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Heinlein Reinvented 
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Joined: Thu Jul 16, 2009 3:18 pm
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Post Re: Heinlein Reinvented
Well, FUTL is just Connecticut Yankeee in reverse.

Really, right from the beginning (even if we didn't know it for another 65 years) he's telling you the whole genre thing is just a device for him, and whatever marketing gimmick it takes for any given story to hang the message on he's fine with.

I once talked to UC Riverside Eaton exploring a journal idea called "Golden Age", that obviously Heinlein would have a large part of, but not entirely.

Those guys, at least the serious practioners, were trying to change the world --all else was tactics. Even if some of them (including, at times, RA Heinlein) tried to deny it later. The contemporary letters are pretty bald on the matter.

When Bill (and/or RJ) and I do our occasional Abbott(s) and Costello, and he mentions Heinlein's "World-saving phase", I always come back with "As near as I can determine, Heinlein's 'world saving phase' was roughly 1907-1988". Hasn't failed to score for me with an audience yet.

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Fri Dec 17, 2010 7:02 pm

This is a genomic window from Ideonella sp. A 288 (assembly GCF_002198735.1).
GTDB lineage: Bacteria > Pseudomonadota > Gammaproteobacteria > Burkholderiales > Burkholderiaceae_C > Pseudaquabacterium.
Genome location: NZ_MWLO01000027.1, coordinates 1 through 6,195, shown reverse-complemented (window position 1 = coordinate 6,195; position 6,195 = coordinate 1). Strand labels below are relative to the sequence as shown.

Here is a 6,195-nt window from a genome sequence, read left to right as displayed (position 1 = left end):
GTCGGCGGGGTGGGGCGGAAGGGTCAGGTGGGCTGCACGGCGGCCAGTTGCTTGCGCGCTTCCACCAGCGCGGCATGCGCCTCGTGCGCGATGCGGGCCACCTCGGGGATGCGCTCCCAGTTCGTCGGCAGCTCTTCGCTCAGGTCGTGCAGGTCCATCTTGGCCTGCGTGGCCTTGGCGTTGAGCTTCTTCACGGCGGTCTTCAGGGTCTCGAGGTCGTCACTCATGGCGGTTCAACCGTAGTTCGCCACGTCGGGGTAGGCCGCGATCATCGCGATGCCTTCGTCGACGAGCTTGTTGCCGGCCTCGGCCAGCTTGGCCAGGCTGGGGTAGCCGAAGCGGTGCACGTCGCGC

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Heinlein Nexus

Joined: Fri Jul 24, 2009 8:05 am
Posts: 375
Post Re: Heinlein Reinvented
We exist but to serve....


Sun Dec 19, 2010 12:16 pm
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Joined: Thu Aug 21, 2008 12:40 pm
Posts: 540
Post Re: Heinlein Reinvented
To revive an old thread . . .

William Lindsay Gresham is mentioned above as possible source for the carney material in SIASL (as is Fredric Brown). Heinlein used a short quote from Gresham and mentioned him somewhat in his essay "The Happy Days Ahead."
Quote:
"You never get rich peddling gloom." - William Lindsay Gresham
The late Bill Gresham was, before consumption forced him into fiction writing, a carnie mentalist of great skill. He could give a cold reading that would scare the pants off a marble statue. In six words he summarized the secret of success as a fortuneteller. Always tell the mark what he wants to hear. . . . Bill Gresham was right but he told only half of it: you not only don't get rich peddling gloom; it isn't any fun.


Note the mention of consumption -- Gresham spent a year in a TB ward (source material for his novel Limbo Tower). He was a pulp writer throughout the 1940s but broke into the slicks later. So there are some deep parallels with Heinlein's life.

Does anyone here know if they knew each other? I searched his name in the archives and got nothing, but OCR isn't perfect -- is anyone aware of any correspondence between them?

And FWIW, Gresham [in his introduction to his biography of Houdini, The Man Who Walked Through Walls], said he got most of the carnival material from pulp writer Walter Gibson -- another contemporary pulp writer. I don't know how true this is -- Gresham did much first-hand research at various touring carnivals, and most bios of him say that he was good friends with a former carnival worker that he met during the Spanish Civil War and got the material from that relationship.


Fri Sep 23, 2016 8:18 am
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